Fitness stress is the #1 enemy in your quest to build muscle, burn fat and improve performance. It erodes emotional motivation while beating up your body. Almost every challenge you face in fitness is due to stressful diet and exercise habits.
Wait, isn’t some fitness stress necessary for progress?
Yes, some types of fitness stress are important. You won’t grow your muscles by sitting on a couch all day. You also won’t grow as an individual without venturing outside of your comfort zone.
What I’m referring to is chronic fitness stress. It’s the kind of pressure your mind and body continually experience that eventually builds up and causes problems. It results in hunger, cravings, loss of motivation, anxiety and physical injury.
In contrast, acute fitness stress builds you up rather than breaks you down. It’s a short-term period of stress that stimulates growth and progress when you recover.
Unfortunately, many dogmatic approaches to fitness create far too much chronic stress on your mind, body, and lifestyle. This stress comes from imposing rules upon your diet and exercise routine that may not be a good fit for you.
Adopting a restrictive dogmatic approach about how you’re “supposed” to eat or train is sort of like wearing a random pair of shoes someone else believes is best for you. Even though science and research may suggest a size 9 tennis shoe is the best for most people, forcing yourself to wear them may not be what’s best for you. You could be hiking a mountain and require a size 11 hiking boot, so those tennis shoes would be a poor choice.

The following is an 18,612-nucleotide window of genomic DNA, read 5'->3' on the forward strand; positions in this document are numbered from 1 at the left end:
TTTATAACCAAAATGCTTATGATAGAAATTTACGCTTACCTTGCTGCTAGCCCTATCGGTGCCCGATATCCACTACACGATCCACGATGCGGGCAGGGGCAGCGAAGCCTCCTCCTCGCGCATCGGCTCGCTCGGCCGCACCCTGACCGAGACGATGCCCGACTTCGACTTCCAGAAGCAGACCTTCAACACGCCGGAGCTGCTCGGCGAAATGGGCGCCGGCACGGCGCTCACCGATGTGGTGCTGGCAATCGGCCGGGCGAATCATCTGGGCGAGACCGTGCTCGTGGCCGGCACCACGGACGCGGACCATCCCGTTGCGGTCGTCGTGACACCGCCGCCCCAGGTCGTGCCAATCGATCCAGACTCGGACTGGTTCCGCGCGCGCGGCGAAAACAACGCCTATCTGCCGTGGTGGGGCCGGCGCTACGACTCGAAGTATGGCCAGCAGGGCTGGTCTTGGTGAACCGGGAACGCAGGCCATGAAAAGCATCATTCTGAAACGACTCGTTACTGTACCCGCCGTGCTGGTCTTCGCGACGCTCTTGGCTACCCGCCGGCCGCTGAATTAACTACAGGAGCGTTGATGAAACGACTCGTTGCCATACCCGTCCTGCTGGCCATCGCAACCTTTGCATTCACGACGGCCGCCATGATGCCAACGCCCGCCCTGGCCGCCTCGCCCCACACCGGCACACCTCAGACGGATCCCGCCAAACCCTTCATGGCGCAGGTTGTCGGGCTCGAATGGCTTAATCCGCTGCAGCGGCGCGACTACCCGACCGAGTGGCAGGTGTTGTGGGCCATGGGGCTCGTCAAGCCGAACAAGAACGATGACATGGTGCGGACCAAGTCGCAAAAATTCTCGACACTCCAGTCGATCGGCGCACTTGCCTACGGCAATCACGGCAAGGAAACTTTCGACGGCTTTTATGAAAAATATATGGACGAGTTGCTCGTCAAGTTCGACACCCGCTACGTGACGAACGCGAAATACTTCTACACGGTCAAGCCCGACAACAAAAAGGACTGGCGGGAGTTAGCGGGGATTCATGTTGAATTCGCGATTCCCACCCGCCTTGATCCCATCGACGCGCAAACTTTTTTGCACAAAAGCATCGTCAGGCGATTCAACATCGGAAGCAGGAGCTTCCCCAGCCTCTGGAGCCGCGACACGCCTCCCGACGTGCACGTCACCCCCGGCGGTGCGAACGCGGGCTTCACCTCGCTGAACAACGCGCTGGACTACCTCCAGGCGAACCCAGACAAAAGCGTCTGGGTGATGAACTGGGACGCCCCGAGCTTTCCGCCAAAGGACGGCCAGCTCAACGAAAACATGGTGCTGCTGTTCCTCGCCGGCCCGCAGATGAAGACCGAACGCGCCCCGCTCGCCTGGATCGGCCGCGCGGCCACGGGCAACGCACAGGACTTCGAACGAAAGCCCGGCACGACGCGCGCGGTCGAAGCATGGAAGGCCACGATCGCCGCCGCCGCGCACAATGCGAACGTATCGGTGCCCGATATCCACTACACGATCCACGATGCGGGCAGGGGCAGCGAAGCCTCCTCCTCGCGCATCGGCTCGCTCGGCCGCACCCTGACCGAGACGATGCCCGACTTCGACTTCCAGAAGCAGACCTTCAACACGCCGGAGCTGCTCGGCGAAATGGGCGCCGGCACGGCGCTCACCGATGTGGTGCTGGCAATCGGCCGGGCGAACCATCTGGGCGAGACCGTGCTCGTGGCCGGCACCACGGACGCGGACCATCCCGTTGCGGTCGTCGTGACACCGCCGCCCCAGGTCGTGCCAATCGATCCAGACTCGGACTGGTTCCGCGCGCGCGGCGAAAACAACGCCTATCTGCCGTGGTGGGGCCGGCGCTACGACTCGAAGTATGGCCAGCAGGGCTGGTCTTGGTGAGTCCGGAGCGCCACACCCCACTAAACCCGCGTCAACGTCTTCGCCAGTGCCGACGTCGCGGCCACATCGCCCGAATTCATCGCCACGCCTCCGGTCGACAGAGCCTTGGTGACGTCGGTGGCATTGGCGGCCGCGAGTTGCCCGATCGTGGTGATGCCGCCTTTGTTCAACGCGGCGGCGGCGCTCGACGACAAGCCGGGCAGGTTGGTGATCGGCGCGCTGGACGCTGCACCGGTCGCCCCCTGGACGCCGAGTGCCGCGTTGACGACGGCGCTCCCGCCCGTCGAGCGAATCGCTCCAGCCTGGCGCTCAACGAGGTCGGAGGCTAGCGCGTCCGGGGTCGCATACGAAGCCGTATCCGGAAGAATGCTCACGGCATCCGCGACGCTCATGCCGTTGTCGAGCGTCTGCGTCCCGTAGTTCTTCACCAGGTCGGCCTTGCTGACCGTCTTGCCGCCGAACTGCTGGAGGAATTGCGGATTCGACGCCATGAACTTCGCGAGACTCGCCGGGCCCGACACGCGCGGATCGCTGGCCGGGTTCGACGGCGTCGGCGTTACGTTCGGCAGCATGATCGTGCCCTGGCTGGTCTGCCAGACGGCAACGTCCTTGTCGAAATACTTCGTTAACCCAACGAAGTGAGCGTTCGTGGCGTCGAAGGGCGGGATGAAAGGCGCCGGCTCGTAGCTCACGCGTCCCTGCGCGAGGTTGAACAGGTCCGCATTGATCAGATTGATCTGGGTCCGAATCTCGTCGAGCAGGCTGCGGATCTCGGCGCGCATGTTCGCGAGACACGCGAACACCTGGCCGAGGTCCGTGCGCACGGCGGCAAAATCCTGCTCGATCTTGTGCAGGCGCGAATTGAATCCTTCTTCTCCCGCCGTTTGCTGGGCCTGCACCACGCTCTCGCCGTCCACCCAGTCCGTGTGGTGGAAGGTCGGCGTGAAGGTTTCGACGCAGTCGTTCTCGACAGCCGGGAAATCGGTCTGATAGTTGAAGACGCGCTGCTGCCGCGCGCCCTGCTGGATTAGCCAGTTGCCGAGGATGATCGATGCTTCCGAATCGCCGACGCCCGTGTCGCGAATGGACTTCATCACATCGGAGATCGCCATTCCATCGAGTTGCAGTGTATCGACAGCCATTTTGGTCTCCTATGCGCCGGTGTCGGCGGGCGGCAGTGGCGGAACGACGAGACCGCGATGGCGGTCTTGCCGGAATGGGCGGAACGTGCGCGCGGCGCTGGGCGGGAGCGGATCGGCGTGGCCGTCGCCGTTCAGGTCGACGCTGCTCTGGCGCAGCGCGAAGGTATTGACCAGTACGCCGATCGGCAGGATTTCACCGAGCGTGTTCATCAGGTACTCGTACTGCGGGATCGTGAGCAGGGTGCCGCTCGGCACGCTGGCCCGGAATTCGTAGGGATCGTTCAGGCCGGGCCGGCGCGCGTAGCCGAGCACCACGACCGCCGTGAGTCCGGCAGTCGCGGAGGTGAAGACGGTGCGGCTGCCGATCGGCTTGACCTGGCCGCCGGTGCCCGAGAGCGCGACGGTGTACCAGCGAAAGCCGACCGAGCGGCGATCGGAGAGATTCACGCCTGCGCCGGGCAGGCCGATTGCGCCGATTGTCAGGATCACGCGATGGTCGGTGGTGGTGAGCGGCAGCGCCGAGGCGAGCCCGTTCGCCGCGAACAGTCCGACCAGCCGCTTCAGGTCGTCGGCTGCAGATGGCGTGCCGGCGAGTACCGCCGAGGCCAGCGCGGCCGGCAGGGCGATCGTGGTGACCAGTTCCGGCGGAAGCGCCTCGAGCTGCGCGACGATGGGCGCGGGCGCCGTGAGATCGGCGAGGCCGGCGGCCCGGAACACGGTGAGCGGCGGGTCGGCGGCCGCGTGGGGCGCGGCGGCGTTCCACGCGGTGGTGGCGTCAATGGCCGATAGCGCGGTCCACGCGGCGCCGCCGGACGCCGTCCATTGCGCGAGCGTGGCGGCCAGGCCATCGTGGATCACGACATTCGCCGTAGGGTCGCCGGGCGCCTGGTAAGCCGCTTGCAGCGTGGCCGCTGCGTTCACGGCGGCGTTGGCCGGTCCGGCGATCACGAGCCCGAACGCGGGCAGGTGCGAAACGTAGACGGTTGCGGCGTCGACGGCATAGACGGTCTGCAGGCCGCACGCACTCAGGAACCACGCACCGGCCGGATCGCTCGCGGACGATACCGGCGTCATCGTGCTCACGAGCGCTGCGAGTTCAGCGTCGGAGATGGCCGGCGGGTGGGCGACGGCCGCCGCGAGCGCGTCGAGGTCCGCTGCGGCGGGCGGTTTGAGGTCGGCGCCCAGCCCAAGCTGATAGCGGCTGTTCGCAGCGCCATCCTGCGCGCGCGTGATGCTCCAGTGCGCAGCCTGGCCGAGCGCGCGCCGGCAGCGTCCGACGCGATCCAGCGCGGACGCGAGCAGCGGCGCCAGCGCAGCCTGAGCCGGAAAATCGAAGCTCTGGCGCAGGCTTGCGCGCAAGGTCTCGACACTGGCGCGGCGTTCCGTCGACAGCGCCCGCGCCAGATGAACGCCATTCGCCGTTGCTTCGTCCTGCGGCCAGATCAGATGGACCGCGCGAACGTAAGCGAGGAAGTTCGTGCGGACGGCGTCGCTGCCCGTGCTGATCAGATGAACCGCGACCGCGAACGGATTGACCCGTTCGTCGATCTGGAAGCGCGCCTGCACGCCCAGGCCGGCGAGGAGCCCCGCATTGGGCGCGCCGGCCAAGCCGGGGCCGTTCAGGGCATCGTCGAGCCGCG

Obviously, you should make a choice based on what’s best for you, but dogmatic methods can discourage this in several ways. One of the most prominent ways is through fear mongering that portray going against the dogma in a very negative way. If you don’t follow the rules then you’re sure to suffer so you better do what the experts say is best. So you force yourself into those tennis shoes and do your best to hike up the mountain.All the while you experience blisters, sore feet and struggle to find traction up the trail.
Sooner or later the stress becomes too great and you’re forced to quit. I guess hiking just isn’t your thing, best try something else.
The worst part is our fitness culture is filled with messages telling you that stress is to be embraced in the name of fitness. The more you suffer the more you’ll succeed. The only problem is you have a finite capacity for handling any kind of stress which handicaps your results.
The ultimate solution to break free of the need for chronic fitness stress. While you do need some acute bouts of stress, reducing the unnecessary chronic stress is the best way to achieve far greater results with much less effort.
Check out this week’s podcast as I talk about the 8 worst causes of chronic fitness stress and how to reduce each one.